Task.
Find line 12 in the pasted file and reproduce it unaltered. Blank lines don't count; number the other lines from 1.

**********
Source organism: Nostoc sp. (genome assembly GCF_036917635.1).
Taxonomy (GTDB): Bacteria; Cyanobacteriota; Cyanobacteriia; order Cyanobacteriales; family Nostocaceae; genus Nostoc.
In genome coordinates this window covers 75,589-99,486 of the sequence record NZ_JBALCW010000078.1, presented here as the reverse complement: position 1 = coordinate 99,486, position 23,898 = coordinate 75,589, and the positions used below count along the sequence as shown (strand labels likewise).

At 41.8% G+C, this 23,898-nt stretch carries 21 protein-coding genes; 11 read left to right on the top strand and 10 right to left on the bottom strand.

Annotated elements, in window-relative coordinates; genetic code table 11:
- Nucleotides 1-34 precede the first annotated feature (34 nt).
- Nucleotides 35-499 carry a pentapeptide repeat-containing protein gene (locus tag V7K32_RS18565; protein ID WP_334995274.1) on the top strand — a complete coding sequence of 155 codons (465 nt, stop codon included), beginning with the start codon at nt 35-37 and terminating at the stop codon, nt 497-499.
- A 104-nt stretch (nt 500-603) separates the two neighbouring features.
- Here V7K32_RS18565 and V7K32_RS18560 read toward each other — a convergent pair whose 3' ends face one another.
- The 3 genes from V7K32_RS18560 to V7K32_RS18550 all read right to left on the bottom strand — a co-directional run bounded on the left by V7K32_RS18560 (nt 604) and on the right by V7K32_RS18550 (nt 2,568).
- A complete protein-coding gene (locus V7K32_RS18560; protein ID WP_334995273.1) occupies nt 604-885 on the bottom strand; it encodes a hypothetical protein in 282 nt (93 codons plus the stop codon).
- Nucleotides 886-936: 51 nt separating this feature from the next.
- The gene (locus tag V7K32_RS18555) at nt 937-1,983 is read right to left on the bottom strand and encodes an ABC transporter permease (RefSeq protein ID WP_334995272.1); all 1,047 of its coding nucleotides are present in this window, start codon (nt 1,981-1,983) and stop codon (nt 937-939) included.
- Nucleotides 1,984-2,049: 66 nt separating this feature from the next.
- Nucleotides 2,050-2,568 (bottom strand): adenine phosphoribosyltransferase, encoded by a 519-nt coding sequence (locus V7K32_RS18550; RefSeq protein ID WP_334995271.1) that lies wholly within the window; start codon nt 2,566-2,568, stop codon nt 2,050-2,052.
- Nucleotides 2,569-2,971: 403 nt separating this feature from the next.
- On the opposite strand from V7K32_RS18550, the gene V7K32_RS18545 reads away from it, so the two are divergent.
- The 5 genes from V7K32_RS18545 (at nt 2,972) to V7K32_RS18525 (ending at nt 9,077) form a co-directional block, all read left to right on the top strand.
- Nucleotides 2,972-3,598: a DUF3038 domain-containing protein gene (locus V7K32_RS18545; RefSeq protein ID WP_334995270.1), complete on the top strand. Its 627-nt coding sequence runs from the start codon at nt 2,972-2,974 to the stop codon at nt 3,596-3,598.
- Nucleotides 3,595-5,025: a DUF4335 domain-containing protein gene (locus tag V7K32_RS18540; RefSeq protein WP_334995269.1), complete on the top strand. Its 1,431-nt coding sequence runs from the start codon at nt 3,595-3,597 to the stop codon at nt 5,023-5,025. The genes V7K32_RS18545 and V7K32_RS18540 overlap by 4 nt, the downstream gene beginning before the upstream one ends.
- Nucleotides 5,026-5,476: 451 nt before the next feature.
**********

- Nucleotides 886-936: 51 nt separating this feature from the next.